Friday, October 18, 2019

Today -100: October 18, 1919: We cannot be beaten because death is our victory

White general Nikolai Yudenich’s forces are quite near Petrograd, although not actually inside the city, as the article’s headline claims.

Woodrow Wilson’s prostate became enlarged from an infection, and was thought to require surgery, but Wilson was considered too weak for surgery because of his stroke (the White House isn’t saying that part, obviously), so they’ve held off while Wilson lay close to death (they’re not disclosing this either). The White House also finally says what Wilson has been suffering from all this time: fatigue neurosis.

The Senate defeats some more amendments to the Peace Treaty, and discusses whether the US should accept a mandate over Armenia. There are some questions about whether there is oil in Armenia, but it’s agreed that if there were, the British wouldn’t be withdrawing their troops from it, that’s just science.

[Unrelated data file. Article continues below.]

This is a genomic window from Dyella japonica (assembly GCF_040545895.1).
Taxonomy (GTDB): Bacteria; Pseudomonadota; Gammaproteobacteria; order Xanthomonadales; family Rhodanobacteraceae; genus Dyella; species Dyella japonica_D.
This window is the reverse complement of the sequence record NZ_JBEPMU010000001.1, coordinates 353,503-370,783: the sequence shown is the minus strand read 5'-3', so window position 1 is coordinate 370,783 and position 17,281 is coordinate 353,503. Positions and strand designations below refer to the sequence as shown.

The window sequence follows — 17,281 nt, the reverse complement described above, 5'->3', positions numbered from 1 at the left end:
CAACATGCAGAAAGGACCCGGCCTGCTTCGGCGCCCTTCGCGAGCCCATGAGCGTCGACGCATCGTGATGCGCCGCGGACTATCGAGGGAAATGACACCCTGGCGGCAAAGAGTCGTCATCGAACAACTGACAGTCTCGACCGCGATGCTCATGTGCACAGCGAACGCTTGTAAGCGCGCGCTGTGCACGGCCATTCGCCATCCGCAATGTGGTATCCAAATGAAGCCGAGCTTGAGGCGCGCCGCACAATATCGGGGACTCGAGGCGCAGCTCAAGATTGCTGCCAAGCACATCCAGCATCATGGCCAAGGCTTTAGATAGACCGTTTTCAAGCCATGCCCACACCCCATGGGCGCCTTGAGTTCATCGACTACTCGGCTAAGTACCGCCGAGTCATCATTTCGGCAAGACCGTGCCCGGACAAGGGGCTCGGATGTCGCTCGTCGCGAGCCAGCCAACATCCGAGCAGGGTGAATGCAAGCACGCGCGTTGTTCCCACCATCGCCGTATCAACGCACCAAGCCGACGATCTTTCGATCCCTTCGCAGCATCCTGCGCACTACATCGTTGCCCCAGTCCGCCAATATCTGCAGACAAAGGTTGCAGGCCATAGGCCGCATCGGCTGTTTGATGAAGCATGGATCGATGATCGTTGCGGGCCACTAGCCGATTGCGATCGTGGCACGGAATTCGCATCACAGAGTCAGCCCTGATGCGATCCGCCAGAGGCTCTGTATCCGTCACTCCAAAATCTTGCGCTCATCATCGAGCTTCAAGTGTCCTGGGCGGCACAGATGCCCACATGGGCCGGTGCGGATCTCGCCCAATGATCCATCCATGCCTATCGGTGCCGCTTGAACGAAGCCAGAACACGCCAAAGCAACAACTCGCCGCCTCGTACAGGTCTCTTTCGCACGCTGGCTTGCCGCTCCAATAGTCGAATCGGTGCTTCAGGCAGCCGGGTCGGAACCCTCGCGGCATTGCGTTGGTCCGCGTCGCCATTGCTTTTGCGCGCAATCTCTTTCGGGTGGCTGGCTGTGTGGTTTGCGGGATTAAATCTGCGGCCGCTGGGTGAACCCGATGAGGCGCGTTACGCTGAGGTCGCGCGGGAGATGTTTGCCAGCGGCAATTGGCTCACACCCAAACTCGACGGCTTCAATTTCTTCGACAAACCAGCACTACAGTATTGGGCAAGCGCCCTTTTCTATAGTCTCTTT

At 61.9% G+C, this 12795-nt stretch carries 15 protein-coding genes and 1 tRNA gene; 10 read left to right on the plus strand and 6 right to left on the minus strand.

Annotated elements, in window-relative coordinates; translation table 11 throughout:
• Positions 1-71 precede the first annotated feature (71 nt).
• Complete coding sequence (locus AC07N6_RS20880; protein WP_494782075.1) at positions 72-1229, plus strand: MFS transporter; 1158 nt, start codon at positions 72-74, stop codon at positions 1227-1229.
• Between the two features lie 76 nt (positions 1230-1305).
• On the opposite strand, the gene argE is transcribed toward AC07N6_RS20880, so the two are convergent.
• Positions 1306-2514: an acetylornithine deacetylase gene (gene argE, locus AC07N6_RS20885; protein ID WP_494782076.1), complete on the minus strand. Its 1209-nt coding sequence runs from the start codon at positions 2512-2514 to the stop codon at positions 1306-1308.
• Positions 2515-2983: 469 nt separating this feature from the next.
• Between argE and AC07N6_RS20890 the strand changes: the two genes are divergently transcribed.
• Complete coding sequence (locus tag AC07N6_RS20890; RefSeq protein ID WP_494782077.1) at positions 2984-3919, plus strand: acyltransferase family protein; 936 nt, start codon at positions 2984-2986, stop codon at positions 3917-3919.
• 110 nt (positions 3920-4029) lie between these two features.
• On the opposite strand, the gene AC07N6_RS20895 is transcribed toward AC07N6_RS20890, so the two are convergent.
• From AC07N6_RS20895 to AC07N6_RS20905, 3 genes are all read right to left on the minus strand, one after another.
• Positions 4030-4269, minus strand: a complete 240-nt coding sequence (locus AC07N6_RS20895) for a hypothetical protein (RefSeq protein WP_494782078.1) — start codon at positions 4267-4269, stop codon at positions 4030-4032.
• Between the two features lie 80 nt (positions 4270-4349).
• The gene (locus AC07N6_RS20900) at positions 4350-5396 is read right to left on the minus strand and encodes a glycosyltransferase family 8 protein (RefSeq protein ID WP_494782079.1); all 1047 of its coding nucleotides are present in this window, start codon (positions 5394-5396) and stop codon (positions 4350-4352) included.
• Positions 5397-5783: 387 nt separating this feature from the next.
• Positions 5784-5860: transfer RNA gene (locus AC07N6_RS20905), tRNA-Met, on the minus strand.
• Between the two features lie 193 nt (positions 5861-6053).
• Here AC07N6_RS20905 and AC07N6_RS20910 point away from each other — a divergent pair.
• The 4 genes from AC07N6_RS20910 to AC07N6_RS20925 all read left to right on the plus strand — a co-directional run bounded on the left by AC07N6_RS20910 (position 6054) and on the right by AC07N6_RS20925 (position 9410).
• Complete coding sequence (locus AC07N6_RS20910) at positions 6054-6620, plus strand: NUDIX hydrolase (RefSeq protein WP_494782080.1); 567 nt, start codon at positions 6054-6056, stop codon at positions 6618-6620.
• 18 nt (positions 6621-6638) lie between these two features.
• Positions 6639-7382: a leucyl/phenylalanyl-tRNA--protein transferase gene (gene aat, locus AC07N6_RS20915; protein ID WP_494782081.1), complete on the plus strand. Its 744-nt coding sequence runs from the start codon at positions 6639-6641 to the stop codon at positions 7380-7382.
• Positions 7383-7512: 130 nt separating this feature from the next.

Poet-Aviator Gabriele D’Annunzio has plans:  “If nobody will attack me – and I am ready to fight any aggression – I will march on Rome, or I will throw myself against the nearest enemy with my comrades. We want to offer ourselves in sacrifice. We want to light a fire that will burn high. It will awake in a portentous flame the deceived hopes of oppressed peoples, and no power of arms and money will be able to put it out. ... We cannot be beaten because death is our victory.” Put a pin in that idea, “march on Rome,” for 3 years.

Two striking picketers are shot outside the American Steel and Wire Company plant in Cuyahoga, Ohio, by guns, possibly machine guns, fired from inside the plant.

Hunger-striking Irish political prisoners are released from prison.

After Thomas Bellon is executed at San Quentin, glands are taken from his body and implanted in a 60-year-old inmate to see if they make him younger.

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